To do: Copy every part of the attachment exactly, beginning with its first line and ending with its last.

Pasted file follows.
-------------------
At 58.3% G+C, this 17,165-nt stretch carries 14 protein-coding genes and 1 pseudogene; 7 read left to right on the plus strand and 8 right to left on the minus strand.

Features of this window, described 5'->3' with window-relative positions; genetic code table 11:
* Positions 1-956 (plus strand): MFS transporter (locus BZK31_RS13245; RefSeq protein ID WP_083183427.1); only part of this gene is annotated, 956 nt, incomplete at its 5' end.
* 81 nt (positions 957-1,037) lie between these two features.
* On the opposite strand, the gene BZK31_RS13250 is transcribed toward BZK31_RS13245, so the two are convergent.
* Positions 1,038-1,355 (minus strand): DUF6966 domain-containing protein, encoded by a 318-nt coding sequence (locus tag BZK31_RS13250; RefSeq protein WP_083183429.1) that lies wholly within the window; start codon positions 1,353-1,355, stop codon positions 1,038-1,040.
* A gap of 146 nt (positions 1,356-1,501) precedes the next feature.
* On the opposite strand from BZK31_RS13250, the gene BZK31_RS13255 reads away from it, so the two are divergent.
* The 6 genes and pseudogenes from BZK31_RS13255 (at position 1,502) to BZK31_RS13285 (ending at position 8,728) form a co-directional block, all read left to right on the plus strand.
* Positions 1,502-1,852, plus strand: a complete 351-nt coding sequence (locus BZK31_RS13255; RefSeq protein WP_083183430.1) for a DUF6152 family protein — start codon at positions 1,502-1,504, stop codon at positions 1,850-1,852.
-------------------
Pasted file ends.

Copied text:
At 58.3% G+C, this 17,165-nt stretch carries 14 protein-coding genes and 1 pseudogene; 7 read left to right on the plus strand and 8 right to left on the minus strand.

Features of this window, described 5'->3' with window-relative positions; genetic code table 11:
* Positions 1-956 (plus strand): MFS transporter (locus BZK31_RS13245; RefSeq protein ID WP_083183427.1); only part of this gene is annotated, 956 nt, incomplete at its 5' end.
* 81 nt (positions 957-1,037) lie between these two features.
* On the opposite strand, the gene BZK31_RS13250 is transcribed toward BZK31_RS13245, so the two are convergent.
* Positions 1,038-1,355 (minus strand): DUF6966 domain-containing protein, encoded by a 318-nt coding sequence (locus tag BZK31_RS13250; RefSeq protein WP_083183429.1) that lies wholly within the window; start codon positions 1,353-1,355, stop codon positions 1,038-1,040.
* A gap of 146 nt (positions 1,356-1,501) precedes the next feature.
* On the opposite strand from BZK31_RS13250, the gene BZK31_RS13255 reads away from it, so the two are divergent.
* The 6 genes and pseudogenes from BZK31_RS13255 (at position 1,502) to BZK31_RS13285 (ending at position 8,728) form a co-directional block, all read left to right on the plus strand.
* Positions 1,502-1,852, plus strand: a complete 351-nt coding sequence (locus BZK31_RS13255; RefSeq protein WP_083183430.1) for a DUF6152 family protein — start codon at positions 1,502-1,504, stop codon at positions 1,850-1,852.